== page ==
The innovation of that we have done with a lot of our sneakers has also become style. Take Flywire and Flyknit, you've seen those really innovative products become more about style and how you can wear them. The women's team has done an amazing job, taking performance models and building them around women with materials and fabrications for women.

How do you feel about a high-fashion house like Givenchy making what is essentially a luxe Air Force 1?

I think it's a natural progression of the high-end brands playing in the sports zone more. Sport is more than just the game, it's a lifestyle. People want to be associated with sports even if they don't necessarily still play. You can be a fan of the game and, in general, sports makes you feel good and give you something to be excited about. Brands see that and that's why they use those references.

What's your most memorable design experience?

I remember when we first started the project for the Lunar Force 1. Many people said you couldn't do that or you shouldn't do that and it's a model that's too classic. It took about 30 - 40 concepts before getting to the final one, balancing what's right on the shoe with how to make it a little bit modern. So I would say the Lunar Force 1 and now the second version of the shoe. I'm really proud where we are with that model now and seeing the success of it.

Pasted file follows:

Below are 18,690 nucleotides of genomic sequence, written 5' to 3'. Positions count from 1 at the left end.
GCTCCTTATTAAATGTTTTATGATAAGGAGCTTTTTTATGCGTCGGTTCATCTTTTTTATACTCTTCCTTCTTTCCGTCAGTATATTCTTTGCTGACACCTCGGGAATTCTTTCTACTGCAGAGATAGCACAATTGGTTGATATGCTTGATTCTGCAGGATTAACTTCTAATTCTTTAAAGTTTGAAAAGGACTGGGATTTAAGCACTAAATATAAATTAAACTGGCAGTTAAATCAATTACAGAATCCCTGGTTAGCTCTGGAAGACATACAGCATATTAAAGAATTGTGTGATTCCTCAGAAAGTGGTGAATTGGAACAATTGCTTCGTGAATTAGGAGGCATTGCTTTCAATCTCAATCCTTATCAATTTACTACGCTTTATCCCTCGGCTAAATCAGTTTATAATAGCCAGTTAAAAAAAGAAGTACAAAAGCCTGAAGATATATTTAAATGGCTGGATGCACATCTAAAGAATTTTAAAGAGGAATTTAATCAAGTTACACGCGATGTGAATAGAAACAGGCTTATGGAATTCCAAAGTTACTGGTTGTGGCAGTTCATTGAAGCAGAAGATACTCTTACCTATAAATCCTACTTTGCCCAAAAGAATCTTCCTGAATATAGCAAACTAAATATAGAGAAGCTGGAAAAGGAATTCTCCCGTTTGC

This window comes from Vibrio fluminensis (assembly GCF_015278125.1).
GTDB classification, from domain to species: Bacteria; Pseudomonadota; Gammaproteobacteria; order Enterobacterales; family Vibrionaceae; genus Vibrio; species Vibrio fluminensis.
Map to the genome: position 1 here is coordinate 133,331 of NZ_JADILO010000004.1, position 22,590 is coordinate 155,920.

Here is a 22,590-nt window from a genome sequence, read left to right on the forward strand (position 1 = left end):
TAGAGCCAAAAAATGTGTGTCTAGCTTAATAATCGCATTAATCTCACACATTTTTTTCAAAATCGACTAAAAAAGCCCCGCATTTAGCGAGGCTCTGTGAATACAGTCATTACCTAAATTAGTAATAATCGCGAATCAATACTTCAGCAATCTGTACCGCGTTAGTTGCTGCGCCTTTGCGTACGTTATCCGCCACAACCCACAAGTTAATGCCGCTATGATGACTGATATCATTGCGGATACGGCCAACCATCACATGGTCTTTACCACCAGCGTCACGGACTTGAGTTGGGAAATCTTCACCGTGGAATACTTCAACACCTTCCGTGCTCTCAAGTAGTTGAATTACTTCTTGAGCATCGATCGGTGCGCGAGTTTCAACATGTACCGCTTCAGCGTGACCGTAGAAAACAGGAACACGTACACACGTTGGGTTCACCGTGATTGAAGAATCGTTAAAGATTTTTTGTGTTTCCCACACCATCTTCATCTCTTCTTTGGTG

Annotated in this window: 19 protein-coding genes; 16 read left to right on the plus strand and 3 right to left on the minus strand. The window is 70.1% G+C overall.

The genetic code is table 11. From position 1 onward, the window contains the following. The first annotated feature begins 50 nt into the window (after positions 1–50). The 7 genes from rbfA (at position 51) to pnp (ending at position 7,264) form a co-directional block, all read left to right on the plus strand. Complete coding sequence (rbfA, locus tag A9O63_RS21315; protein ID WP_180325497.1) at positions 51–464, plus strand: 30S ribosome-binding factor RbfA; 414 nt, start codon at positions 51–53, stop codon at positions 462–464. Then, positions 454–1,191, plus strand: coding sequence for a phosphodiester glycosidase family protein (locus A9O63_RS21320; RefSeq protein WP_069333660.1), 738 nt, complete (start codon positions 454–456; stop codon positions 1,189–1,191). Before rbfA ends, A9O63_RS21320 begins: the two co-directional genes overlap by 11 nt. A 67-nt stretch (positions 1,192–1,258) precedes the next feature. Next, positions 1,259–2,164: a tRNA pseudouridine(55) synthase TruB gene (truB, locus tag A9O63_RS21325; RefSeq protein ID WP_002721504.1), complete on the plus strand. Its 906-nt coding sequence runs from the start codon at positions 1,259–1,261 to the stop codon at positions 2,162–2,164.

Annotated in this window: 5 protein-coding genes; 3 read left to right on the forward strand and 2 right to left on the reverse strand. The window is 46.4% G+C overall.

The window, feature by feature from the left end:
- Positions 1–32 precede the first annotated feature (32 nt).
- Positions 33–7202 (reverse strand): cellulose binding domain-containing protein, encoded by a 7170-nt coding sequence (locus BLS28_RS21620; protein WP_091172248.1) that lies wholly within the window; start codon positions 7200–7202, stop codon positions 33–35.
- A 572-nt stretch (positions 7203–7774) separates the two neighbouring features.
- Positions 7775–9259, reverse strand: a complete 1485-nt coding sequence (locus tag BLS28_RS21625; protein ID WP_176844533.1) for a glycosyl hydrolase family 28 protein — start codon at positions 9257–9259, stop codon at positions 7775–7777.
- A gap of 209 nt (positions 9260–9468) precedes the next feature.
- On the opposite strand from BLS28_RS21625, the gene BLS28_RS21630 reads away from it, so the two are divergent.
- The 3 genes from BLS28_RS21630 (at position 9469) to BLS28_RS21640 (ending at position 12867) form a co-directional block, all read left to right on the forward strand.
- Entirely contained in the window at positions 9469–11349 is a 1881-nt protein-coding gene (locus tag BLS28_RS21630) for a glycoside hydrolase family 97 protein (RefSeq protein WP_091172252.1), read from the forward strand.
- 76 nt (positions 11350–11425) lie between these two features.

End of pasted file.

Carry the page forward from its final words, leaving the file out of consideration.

Have there been cases where you designed something that was almost too radical or too ahead of its time so even though you liked it, decided not to release it or just scrap the project?

That happens all the time and sometimes we released a model and initially it might not get the reaction we want but over time you see people gravitate toward it. Being ahead of its time is a case that happens quite often. Nike's designed and developed some amazing technologies and is constantly thinking about the future. To see the consumer take the journey with us - some are ready and some take a little time - but I see that the consumer is excited about what kind of innovation we're doing and looking forward to what's next from us.

Tinker Hatfield also mentioned getting to that boundary where people react, even if it's a negative reaction.

I would agree with that. You're pushing it to the next boundary and if you're not making people feel uncomfortable then you're not doing your job. Our job is to make people envision what the future is and to think about "what if?" and "wow, that's awesome!"

What other things did you learn from Tinker?

Early on I learned about balancing the new and with the familiar. Most the time with products you're designing them to be worn, not to sit on the shelf. So they could look really modern and futuristic on the shelf but it's important that you make them wearable. That's the great balance of design, taking the familiarity of the product and pushing it to the next level. It's a real test of style and taste and of balance and proportion.